23.  4
    ‘An Authority From Which There Can Be No Appeal’: The Place of Cicero in Hume's Science of Man.Tim Stuart-Buttle - 2020 - Journal of Scottish Philosophy 18 (3):289-309.
    Hume's admiration for the Roman philosopher and statesman, Cicero, is well-known. Yet scholars have largely overlooked how Hume's interpretation of Cicero – initially as a Stoic, and subsequently as an academic sceptic – evolved with Hume's own intellectual development. Moreover, scholars tend to focus on Hume's debts to Cicero with regard either to his epistemological scepticism or his philosophy of religion. This essay suggests instead that Hume's engagement with Cicero was at its most intense, and productive, when evaluating the relationship (...)
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  24. Epistemic Authority, Preemptive Reasons, and Understanding.Christoph Jäger - 2016 - Episteme 13 (2):167-185.
    One of the key tenets of Linda Zagzebski’s book " Epistemic Authority" is the Preemption Thesis. It says that, when an agent learns that an epistemic authority believes that p, the rational response for her is to adopt that belief and to replace all of her previous reasons relevant to whether p by the reason that the authority believes that p. I argue that such a “Hobbesian approach” to epistemic authority yields problematic results. This becomes especially (...)
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  25. Political Authority and Obligation in Aristotle.Andres Rosler - 2005 - Oxford University Press.
    It is commonly held that Aristotle's views on politics have little relevance to the preoccupations of modern political theory with authority and obligation. Andres Rosler's original study argues that, on the contrary, Aristotle does examine the question of political obligation and its limits, and that contemporary political theorists have much to learn from him. Rosler takes his exploration further, considering the ethical underpinning of Aristotle's political thought, the normativity of his ethical and political theory, and the concepts of political (...)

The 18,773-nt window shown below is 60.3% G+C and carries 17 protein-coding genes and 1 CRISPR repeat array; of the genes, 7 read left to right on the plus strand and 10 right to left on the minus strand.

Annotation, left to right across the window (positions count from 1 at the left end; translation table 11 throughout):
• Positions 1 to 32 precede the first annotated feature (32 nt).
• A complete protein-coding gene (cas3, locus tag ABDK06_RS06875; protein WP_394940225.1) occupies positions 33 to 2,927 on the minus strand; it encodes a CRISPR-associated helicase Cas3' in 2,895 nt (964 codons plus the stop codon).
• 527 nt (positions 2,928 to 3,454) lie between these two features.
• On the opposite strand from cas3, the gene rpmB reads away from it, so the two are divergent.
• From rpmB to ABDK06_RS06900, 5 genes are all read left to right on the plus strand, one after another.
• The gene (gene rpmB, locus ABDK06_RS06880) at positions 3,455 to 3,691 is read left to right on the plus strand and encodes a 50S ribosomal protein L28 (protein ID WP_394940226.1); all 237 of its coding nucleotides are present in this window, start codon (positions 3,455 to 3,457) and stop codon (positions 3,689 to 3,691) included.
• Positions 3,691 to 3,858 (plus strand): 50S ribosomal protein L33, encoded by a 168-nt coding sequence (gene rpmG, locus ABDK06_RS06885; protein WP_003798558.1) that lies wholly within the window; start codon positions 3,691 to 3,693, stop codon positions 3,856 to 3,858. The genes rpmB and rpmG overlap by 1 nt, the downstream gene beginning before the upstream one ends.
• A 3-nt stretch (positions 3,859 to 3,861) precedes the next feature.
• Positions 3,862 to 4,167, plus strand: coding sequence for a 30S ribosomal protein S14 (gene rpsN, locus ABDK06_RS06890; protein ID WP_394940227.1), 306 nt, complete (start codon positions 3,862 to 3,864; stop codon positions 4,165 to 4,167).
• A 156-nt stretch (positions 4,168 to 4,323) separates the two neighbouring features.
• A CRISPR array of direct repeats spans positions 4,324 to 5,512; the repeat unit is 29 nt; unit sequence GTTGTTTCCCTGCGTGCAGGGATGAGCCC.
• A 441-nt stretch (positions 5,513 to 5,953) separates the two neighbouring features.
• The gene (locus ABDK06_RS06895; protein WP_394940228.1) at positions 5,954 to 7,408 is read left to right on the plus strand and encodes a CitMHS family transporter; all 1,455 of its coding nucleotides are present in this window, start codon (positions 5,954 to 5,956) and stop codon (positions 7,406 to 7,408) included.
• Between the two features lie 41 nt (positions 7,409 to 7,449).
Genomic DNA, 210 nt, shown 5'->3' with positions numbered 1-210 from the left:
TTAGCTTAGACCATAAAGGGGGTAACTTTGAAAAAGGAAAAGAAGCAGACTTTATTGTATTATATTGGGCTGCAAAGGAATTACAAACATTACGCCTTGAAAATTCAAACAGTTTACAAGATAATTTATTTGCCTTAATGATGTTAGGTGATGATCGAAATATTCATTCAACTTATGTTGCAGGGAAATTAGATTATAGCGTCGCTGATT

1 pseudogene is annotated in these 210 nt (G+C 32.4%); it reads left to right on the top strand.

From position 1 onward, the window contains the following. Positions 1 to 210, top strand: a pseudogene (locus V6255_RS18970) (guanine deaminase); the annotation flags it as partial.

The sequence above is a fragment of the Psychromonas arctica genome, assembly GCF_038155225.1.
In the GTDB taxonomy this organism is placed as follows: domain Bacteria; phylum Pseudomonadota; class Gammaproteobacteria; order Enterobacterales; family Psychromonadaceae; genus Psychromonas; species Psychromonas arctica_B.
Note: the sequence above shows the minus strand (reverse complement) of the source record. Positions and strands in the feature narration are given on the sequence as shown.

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  26. The Authority of Desire.Dennis W. Stampe - 1987 - Philosophical Review 96 (July):335-81.
    The Aristotelian dictum that desire is the starting point of practical reasoning that ends in action can of course be denied. Its denial is a commonplace of moral theory in the tradition of Kant. But in this essay I am concerned with that issue only indirectly. I shall not contend that rational action always or necessarily does involve desire as its starting point; nor shall I deny it. My question concerns instead the possibility of its ever beginning in desire. For (...)
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  27. Authority and Justification.Joseph Raz - 1985 - Philosophy and Public Affairs 14 (1):3-29.
  28.  4
    Morality, Authority, and Law: Essays in Second-Personal Ethics I.Stephen Darwall - 2013 - Oxford University Press.
    Stephen Darwall presents a series of essays that explore the view that morality is second-personal, entailing mutual accountability and the authority to address demands. He illustrates the power of the second-personal framework to illuminate a wide variety of issues in moral, political, and legal philosophy.
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  29.  20
    An Essay on Divine Authority.Mark C. Murphy - 2018 - Cornell University Press.
    In the first book wholly concerned with divine authority, Mark C. Murphy explores the extent of God's rule over created rational beings. The author challenges the view—widely supported by theists and nontheists alike—that if God exists, then humans must be bound by an obligation of obedience to this being. He demonstrates that this view, the "authority thesis," cannot be sustained by any of the arguments routinely advanced on its behalf, including those drawn from perfect being theology, metaethical theory, (...)
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  30.  14
    Boundaries of Authority.A. John Simmons - 2016 - Oxford University Press USA.
    Modern states claim rights of jurisdiction and control over particular geographical areas and their associated natural resources. Boundaries of Authority explores the possible moral bases for such territorial claims by states, in the process arguing that many of these territorial claims in fact lack any moral justification. The book maintains throughout that the requirement of states' justified authority over persons has normative priority over, and as a result severely restricts, the kinds of territorial rights that states can justifiably (...)
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  31. Morality, Authority, and Law.Stephen Darwall - 2013 - Oxford University Press UK.
    Stephen Darwall presents a series of essays that explore the Second-Person Standpoint --an argument which advances an analysis of central moral concepts as irreducibly second personal in the sense of entailing mutual accountability and the authority to address demands. He illustrates the power of the second-personal framework to illuminate a wide variety of issues in moral, political, and legal philosophy. Section I concerns morality: for example, its distinctiveness among normative concepts, the relation between 'bipolar' obligations and moral obligation period, (...)